Wednesday, September 2, 2009

Mealy Bugs

It's my day off from Buds, and I am tending to my plants.  I came across a bug infestation that always seems to give me the "heebie-jeebies!"  I can't tell you how many times this summer I have given the Scale and Mealy Bug speech to other homeowners.  I think these tiny white bugs have gone rampant in Houston this season!  Lo and behold these little guys appeared on my Confederate Rose and went to town in what seems like overnight!  What's a girl to do?

First, an explanation of what these critters are and what they do.  Mealy Bug is an immobile bug in its adult form that take on the look of cotton when in mass groups.  They usually attach themselves to stems and leaves of plants, where they then suck on the plants sugars through a piercing mouthpart.  The end result for the plant is mottled yellowing leaves and stems.  A secondary infection of Black Sooty Mold is almost always to follow here in Houston.  The Mealy Bug's excrement is sticky, and mold spores floating in our humid air land on this excrement where it can spread on leaf surfaces and stems. 

So, how to get rid of the little guys?  Neem Oil or All Season's Oil are the best organic sprays to control these unwanted visitors.  Simply mix the oil to the ratio on the label, and spray all leaf surfaces and stems.  Some extra caution needs to be used when using Neem Oil since the oil can burn the plant if tempratures are above 90 degrees F.  To avoid chemical burn, spray plants in the early morning, or late in the evening, when the sun is low.  Easy enough to do, right?  But wait, we still aren't done!  Repeat this same process 3-5 days after the first treatment, and again in 7 days after the second treatment.  This will break the larval cycle, and ensure any "babies" hatching won't reinfest the plant again.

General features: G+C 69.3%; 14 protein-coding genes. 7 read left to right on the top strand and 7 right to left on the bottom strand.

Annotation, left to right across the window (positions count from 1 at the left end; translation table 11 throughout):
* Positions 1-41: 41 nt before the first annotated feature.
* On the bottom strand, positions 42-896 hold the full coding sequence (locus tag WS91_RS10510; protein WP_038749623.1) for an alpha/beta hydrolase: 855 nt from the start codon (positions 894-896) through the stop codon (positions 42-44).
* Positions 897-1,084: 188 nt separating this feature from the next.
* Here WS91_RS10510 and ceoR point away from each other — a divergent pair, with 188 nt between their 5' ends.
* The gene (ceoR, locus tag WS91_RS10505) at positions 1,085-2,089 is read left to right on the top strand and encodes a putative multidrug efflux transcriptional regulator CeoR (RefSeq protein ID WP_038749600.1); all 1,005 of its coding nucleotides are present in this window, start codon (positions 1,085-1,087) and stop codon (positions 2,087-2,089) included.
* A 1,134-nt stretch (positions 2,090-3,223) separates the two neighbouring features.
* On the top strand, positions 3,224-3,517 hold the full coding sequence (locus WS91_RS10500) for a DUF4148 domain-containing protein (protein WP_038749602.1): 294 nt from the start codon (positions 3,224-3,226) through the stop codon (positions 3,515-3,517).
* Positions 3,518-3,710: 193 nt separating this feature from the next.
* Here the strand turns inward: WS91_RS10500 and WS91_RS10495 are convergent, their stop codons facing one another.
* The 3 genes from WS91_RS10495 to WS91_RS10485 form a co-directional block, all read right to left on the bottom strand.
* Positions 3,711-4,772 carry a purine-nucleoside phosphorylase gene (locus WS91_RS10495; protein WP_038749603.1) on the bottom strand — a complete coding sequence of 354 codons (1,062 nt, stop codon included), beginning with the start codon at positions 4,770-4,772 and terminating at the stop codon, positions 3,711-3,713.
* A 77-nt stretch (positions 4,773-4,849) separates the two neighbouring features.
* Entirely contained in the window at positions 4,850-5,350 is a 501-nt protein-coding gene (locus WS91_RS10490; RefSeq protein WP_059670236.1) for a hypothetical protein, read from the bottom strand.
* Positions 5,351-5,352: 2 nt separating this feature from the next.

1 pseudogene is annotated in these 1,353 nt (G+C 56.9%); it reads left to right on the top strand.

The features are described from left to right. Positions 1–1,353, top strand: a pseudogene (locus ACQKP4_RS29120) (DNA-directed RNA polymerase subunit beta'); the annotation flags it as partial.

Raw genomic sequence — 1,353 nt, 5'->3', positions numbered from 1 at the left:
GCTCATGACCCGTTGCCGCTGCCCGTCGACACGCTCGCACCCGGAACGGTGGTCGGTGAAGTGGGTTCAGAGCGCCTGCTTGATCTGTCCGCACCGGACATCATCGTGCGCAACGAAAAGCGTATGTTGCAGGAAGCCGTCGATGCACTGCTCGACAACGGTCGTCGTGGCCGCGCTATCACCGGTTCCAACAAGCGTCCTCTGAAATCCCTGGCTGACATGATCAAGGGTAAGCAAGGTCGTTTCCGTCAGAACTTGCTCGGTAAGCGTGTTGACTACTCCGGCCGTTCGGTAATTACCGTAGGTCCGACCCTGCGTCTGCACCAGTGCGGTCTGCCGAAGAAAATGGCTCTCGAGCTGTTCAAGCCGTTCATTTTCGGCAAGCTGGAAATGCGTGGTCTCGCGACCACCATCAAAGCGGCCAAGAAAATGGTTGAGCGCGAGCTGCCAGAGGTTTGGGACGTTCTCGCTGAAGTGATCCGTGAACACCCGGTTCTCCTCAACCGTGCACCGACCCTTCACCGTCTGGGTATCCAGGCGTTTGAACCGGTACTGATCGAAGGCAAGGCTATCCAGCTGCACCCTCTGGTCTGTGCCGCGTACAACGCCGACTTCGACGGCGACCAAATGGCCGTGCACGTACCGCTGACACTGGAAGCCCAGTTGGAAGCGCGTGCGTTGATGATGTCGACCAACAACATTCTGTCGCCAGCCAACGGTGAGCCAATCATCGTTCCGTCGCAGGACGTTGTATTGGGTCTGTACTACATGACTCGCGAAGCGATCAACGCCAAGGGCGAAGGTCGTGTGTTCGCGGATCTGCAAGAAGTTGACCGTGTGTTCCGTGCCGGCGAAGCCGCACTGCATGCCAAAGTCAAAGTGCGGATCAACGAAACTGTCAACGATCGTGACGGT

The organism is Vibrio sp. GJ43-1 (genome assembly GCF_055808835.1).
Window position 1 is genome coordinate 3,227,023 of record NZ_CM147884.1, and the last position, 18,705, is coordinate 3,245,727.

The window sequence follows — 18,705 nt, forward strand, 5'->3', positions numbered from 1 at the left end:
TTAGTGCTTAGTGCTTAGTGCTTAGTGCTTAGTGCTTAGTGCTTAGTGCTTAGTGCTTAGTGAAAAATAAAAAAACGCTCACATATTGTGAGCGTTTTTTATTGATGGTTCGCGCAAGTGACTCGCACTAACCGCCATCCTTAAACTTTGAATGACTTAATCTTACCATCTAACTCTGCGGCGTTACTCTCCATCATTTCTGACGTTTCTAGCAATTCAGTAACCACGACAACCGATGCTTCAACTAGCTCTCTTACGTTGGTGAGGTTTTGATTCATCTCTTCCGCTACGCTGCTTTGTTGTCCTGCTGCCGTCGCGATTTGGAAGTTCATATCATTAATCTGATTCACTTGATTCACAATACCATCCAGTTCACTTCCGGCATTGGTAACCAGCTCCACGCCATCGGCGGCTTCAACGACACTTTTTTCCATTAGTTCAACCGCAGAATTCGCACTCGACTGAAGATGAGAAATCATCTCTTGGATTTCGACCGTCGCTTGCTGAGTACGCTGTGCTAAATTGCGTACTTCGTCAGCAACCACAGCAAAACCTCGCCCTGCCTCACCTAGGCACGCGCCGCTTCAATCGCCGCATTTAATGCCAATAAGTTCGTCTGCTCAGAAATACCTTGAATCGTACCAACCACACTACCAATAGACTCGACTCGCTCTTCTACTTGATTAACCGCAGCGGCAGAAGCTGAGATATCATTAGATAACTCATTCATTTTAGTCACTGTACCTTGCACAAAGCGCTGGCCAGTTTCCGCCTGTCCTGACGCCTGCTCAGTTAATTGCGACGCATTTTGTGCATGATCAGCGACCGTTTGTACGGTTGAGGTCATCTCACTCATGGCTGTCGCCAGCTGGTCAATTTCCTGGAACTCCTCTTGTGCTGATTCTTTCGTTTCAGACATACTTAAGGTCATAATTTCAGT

I like to follow up with Superthrive on all my "stressed" plants.  Mix one capful to a gallon of water and pour it on the soil around the base of the plant.  This extra kick of vitamins and hormones will give the plant the ummph it needs to shine once again!

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